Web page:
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Rattlesnake bite helps fuel nursing aspirations for Florida man

Ten years after the snake bite that landed him in the hospital, Ben Smith is graduating from UNF's nursing school.

JACKSONVILLE, Fla. — UNF Nursing student Ben Smith joined his fellow graduates by taking the ceremonial plunge in the fountain at the college to celebrate their accomplishment.

His path to become a nurse didn't start in the classroom - it started 10 years ago on a paintball field.

"The one fang felt like a hot butter knife," said UNF nursing graduate Ben Smith. "I played a lot of paintball, and that didn't feel right. I looked down, and I freaked out."

What he saw when he looked down was an eastern diamondback rattlesnake digging into his leg.

He was taken to the hospital and treated with 86 and a half vials of antivenom. To put that in perspective, that's almost a half a gallon.

"When I did get to hold it afterward, it was pretty surreal because it was bigger than me," said Smith.

Smith spent two weeks in the hospital - at one point on a continuous transfusion of antivenom.

That experience is still shaping his life, thanks to a nurse named Sergio hat helped him recover.

"As an 11-year-old, it made my hospital experience way better," said Smith. "I was grateful for him. I only wanted him to give me the baths and do therapy with him because he was a guy and I could relate to him. After that, I was like, 'Ok, I have to be Sergio for other people."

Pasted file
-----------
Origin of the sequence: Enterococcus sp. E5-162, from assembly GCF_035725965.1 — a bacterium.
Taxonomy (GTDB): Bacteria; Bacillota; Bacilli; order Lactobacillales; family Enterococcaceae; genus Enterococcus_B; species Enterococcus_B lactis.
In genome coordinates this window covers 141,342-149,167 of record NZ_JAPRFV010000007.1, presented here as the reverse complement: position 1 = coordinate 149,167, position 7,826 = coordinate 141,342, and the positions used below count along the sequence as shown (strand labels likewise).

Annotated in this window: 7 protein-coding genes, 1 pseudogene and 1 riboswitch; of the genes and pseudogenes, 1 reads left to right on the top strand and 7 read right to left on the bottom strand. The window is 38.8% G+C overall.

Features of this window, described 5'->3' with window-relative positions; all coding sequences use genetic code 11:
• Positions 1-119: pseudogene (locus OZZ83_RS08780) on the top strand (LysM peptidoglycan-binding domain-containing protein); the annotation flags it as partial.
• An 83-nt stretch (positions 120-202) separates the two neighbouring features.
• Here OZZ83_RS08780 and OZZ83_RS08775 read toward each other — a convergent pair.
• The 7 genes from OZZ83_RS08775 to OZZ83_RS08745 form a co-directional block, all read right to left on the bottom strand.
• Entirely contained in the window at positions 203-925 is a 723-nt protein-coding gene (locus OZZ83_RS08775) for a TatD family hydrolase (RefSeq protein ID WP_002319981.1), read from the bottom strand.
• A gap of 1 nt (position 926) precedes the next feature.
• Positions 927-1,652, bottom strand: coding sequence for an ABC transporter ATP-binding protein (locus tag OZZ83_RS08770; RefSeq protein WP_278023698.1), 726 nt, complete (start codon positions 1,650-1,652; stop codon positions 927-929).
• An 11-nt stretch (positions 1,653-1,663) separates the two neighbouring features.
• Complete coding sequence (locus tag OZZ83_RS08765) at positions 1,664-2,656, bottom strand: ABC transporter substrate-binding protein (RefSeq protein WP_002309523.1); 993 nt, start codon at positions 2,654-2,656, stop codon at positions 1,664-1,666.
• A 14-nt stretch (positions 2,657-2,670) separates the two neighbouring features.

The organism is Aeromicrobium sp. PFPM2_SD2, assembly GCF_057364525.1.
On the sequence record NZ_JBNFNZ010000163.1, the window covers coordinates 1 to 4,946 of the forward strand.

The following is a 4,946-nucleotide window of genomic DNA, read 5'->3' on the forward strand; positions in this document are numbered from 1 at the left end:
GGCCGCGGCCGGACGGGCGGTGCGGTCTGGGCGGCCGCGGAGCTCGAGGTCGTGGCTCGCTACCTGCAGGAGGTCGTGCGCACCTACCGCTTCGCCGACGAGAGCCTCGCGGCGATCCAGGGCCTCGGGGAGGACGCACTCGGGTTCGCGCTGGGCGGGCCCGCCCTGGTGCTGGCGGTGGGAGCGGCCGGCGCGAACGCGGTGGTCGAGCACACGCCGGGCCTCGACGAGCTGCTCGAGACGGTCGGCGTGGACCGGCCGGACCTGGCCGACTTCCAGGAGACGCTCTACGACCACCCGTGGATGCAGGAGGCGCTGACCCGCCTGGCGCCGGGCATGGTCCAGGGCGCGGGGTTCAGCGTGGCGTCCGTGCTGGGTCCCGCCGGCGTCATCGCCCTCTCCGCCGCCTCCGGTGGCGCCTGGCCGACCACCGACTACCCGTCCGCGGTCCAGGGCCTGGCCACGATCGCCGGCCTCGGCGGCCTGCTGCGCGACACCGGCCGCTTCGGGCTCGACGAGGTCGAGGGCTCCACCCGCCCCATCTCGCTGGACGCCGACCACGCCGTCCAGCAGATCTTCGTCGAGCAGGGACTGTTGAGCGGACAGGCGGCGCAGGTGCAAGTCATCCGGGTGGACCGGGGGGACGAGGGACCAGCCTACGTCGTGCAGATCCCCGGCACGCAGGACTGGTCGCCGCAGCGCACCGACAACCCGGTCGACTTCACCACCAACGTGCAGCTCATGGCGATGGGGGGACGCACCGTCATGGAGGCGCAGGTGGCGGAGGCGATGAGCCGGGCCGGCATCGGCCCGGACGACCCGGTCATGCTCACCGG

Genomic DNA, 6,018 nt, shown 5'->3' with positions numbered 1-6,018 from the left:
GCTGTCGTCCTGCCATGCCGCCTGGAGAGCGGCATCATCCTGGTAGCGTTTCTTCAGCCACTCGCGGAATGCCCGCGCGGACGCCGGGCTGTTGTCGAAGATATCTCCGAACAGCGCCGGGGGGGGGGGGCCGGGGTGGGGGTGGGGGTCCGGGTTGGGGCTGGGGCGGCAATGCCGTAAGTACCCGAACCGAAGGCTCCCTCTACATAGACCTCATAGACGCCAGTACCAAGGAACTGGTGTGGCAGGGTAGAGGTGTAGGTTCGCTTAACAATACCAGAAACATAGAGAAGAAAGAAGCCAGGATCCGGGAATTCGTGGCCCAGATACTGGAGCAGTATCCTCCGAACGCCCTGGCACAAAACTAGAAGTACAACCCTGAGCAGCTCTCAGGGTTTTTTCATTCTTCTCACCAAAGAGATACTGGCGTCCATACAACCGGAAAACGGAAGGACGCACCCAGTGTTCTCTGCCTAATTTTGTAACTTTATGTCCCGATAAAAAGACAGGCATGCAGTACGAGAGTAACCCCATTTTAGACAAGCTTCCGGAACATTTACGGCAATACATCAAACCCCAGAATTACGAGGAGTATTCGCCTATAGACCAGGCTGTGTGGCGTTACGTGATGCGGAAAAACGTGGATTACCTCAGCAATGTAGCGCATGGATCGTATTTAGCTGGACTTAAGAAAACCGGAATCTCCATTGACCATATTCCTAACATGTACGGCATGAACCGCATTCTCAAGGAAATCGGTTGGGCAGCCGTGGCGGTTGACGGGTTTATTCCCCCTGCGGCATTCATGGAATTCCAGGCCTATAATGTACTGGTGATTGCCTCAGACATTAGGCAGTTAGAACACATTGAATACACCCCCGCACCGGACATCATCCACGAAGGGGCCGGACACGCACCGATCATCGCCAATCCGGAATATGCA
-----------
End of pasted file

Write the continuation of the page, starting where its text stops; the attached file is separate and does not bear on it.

Smith's commitment to nursing isn't the only lasting impact of the bite, it's forever changed his hometown of Newberry.

When he was bit, the small town didn't have an ambulance to send his way.

"It's been 10 years this May, and we now have an ambulance in the city, so, we got one," said Smith. "They used my story as evidence as to why we needed one."

Smith says he eventually wants to go back to his hometown after he gets a little experience, because he can see the need for health care in rural areas.

Poison Control has a set of Dos and Don'ts for folks to follow when they get bit.


1) Stay calm

2) Remove jewelry or tight clothes near the area

3) Find your car keys - seek immediate medical attention

4) Try to keep the area as still as possible


1) Cut around the bite

2) Attempt to suck out the venom.

3) Put ice on it

4) Apply a tourniquet

Florida's poison centers reported 315 venomous snake bites in Florida last year, and they happen at all times of the year.

Calling 1-800-222-1222 will put you in immediate contact with a specialist.

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